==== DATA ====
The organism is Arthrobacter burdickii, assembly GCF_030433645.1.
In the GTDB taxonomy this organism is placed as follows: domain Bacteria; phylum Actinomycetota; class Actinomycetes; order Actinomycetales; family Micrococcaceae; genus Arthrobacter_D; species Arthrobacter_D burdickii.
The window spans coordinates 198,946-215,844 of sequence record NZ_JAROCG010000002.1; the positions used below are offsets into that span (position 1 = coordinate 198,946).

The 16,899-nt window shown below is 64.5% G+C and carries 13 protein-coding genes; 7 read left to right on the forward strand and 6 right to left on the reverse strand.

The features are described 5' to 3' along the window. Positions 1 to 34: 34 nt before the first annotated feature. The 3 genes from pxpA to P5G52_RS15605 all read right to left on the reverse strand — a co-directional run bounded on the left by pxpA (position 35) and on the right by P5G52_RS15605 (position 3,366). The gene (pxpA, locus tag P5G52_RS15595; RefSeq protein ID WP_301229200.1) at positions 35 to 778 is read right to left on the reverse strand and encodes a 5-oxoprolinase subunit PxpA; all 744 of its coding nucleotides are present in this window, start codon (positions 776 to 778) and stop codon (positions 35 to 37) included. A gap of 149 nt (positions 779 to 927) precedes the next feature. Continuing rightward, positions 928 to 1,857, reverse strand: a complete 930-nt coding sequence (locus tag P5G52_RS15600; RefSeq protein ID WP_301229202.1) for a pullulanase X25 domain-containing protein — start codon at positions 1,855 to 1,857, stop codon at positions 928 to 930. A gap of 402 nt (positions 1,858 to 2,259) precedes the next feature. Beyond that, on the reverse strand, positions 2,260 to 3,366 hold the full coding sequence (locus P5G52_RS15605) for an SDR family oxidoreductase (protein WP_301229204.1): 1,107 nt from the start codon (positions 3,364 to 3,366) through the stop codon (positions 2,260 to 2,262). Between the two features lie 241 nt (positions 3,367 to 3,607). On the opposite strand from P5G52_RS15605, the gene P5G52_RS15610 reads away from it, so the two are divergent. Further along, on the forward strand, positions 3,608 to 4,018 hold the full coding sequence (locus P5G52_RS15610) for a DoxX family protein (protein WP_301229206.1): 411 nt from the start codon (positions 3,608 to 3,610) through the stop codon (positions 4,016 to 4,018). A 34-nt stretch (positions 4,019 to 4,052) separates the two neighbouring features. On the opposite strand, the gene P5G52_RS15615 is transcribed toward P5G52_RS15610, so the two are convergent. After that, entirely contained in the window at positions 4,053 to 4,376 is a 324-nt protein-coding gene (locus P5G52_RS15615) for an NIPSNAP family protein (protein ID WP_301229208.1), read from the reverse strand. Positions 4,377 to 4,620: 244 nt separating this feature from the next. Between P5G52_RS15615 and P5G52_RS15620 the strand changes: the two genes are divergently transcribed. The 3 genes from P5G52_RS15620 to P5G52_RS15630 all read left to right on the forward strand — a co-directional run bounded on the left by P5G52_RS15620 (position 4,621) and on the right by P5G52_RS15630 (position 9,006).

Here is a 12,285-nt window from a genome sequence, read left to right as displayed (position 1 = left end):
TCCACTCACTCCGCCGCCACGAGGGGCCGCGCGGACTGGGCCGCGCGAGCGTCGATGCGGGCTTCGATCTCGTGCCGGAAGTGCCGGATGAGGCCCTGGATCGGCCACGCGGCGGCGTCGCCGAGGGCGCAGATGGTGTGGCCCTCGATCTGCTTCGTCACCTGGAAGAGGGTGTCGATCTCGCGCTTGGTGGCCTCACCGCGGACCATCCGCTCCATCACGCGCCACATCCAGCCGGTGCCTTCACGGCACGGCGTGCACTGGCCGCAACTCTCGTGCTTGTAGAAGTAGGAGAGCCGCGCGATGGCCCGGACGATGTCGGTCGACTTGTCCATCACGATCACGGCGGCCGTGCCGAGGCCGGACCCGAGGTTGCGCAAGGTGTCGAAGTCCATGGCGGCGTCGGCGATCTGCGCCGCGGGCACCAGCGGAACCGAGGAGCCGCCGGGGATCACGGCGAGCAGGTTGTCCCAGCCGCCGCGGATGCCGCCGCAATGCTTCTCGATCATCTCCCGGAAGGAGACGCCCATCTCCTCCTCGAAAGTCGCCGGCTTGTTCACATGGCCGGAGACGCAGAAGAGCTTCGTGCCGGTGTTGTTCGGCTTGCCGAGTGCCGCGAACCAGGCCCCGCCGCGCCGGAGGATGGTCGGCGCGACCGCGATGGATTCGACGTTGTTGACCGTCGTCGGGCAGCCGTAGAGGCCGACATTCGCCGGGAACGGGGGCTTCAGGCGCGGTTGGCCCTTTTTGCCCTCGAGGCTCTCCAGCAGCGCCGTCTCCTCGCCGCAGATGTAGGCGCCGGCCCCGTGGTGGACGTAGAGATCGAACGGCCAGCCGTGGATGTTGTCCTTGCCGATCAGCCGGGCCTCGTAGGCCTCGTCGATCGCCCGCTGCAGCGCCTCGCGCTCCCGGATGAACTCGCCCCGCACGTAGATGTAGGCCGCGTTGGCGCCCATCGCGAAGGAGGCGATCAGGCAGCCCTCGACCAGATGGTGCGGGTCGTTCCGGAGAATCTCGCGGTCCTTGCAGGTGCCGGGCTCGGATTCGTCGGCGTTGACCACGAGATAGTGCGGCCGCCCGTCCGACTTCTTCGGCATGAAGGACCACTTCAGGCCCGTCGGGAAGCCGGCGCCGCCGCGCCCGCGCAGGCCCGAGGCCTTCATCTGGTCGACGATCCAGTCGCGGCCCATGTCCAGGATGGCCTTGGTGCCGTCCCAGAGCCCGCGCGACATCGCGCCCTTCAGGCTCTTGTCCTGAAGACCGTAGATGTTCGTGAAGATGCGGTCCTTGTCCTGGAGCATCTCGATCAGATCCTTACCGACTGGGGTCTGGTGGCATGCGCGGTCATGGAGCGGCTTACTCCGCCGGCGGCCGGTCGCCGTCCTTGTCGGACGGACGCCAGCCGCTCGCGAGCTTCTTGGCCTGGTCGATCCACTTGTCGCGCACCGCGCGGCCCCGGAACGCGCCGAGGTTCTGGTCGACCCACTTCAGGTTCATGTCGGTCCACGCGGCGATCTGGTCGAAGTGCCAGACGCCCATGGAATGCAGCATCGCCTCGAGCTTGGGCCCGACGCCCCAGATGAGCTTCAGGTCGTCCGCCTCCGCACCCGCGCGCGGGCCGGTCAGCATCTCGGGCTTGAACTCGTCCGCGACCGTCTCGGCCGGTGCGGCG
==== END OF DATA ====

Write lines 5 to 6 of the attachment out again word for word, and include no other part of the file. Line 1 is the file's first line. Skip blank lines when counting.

The features are described 5' to 3' along the window. Positions 1 to 34: 34 nt before the first annotated feature. The 3 genes from pxpA to P5G52_RS15605 all read right to left on the reverse strand — a co-directional run bounded on the left by pxpA (position 35) and on the right by P5G52_RS15605 (position 3,366). The gene (pxpA, locus tag P5G52_RS15595; RefSeq protein ID WP_301229200.1) at positions 35 to 778 is read right to left on the reverse strand and encodes a 5-oxoprolinase subunit PxpA; all 744 of its coding nucleotides are present in this window, start codon (positions 776 to 778) and stop codon (positions 35 to 37) included. A gap of 149 nt (positions 779 to 927) precedes the next feature. Continuing rightward, positions 928 to 1,857, reverse strand: a complete 930-nt coding sequence (locus tag P5G52_RS15600; RefSeq protein ID WP_301229202.1) for a pullulanase X25 domain-containing protein — start codon at positions 1,855 to 1,857, stop codon at positions 928 to 930. A gap of 402 nt (positions 1,858 to 2,259) precedes the next feature. Beyond that, on the reverse strand, positions 2,260 to 3,366 hold the full coding sequence (locus P5G52_RS15605) for an SDR family oxidoreductase (protein WP_301229204.1): 1,107 nt from the start codon (positions 3,364 to 3,366) through the stop codon (positions 2,260 to 2,262). Between the two features lie 241 nt (positions 3,367 to 3,607). On the opposite strand from P5G52_RS15605, the gene P5G52_RS15610 reads away from it, so the two are divergent. Further along, on the forward strand, positions 3,608 to 4,018 hold the full coding sequence (locus P5G52_RS15610) for a DoxX family protein (protein WP_301229206.1): 411 nt from the start codon (positions 3,608 to 3,610) through the stop codon (positions 4,016 to 4,018). A 34-nt stretch (positions 4,019 to 4,052) separates the two neighbouring features. On the opposite strand, the gene P5G52_RS15615 is transcribed toward P5G52_RS15610, so the two are convergent. After that, entirely contained in the window at positions 4,053 to 4,376 is a 324-nt protein-coding gene (locus P5G52_RS15615) for an NIPSNAP family protein (protein ID WP_301229208.1), read from the reverse strand. Positions 4,377 to 4,620: 244 nt separating this feature from the next. Between P5G52_RS15615 and P5G52_RS15620 the strand changes: the two genes are divergently transcribed. The 3 genes from P5G52_RS15620 to P5G52_RS15630 all read left to right on the forward strand — a co-directional run bounded on the left by P5G52_RS15620 (position 4,621) and on the right by P5G52_RS15630 (position 9,006).

Here is a 12,285-nt window from a genome sequence, read left to right as displayed (position 1 = left end):